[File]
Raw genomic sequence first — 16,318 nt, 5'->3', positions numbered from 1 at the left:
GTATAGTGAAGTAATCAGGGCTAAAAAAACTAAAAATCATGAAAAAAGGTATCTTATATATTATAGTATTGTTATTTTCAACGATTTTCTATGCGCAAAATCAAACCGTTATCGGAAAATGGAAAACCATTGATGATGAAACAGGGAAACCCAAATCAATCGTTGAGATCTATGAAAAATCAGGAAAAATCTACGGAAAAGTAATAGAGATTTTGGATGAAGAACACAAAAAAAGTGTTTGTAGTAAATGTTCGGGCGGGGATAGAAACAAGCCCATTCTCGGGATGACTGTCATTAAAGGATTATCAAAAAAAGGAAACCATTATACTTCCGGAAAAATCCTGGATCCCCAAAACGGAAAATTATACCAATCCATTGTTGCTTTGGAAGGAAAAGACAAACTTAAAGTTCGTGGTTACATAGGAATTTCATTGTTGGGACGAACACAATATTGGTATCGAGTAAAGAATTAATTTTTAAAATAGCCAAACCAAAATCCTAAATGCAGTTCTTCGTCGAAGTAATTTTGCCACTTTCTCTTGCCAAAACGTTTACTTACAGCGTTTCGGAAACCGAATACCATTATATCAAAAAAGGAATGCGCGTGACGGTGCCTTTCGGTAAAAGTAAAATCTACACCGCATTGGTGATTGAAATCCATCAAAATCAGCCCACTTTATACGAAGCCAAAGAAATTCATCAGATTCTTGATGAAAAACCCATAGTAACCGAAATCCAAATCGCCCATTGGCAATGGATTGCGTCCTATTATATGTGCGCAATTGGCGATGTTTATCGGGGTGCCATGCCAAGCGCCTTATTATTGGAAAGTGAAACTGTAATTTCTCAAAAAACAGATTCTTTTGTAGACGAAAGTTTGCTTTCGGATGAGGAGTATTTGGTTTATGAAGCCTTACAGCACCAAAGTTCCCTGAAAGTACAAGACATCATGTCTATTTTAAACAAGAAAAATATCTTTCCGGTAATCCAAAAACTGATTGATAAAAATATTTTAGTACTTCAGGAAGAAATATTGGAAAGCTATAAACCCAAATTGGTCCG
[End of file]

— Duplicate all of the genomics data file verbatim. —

Raw genomic sequence first — 16,318 nt, 5'->3', positions numbered from 1 at the left:
GTATAGTGAAGTAATCAGGGCTAAAAAAACTAAAAATCATGAAAAAAGGTATCTTATATATTATAGTATTGTTATTTTCAACGATTTTCTATGCGCAAAATCAAACCGTTATCGGAAAATGGAAAACCATTGATGATGAAACAGGGAAACCCAAATCAATCGTTGAGATCTATGAAAAATCAGGAAAAATCTACGGAAAAGTAATAGAGATTTTGGATGAAGAACACAAAAAAAGTGTTTGTAGTAAATGTTCGGGCGGGGATAGAAACAAGCCCATTCTCGGGATGACTGTCATTAAAGGATTATCAAAAAAAGGAAACCATTATACTTCCGGAAAAATCCTGGATCCCCAAAACGGAAAATTATACCAATCCATTGTTGCTTTGGAAGGAAAAGACAAACTTAAAGTTCGTGGTTACATAGGAATTTCATTGTTGGGACGAACACAATATTGGTATCGAGTAAAGAATTAATTTTTAAAATAGCCAAACCAAAATCCTAAATGCAGTTCTTCGTCGAAGTAATTTTGCCACTTTCTCTTGCCAAAACGTTTACTTACAGCGTTTCGGAAACCGAATACCATTATATCAAAAAAGGAATGCGCGTGACGGTGCCTTTCGGTAAAAGTAAAATCTACACCGCATTGGTGATTGAAATCCATCAAAATCAGCCCACTTTATACGAAGCCAAAGAAATTCATCAGATTCTTGATGAAAAACCCATAGTAACCGAAATCCAAATCGCCCATTGGCAATGGATTGCGTCCTATTATATGTGCGCAATTGGCGATGTTTATCGGGGTGCCATGCCAAGCGCCTTATTATTGGAAAGTGAAACTGTAATTTCTCAAAAAACAGATTCTTTTGTAGACGAAAGTTTGCTTTCGGATGAGGAGTATTTGGTTTATGAAGCCTTACAGCACCAAAGTTCCCTGAAAGTACAAGACATCATGTCTATTTTAAACAAGAAAAATATCTTTCCGGTAATCCAAAAACTGATTGATAAAAATATTTTAGTACTTCAGGAAGAAATATTGGAAAGCTATAAACCCAAATTGGTCCG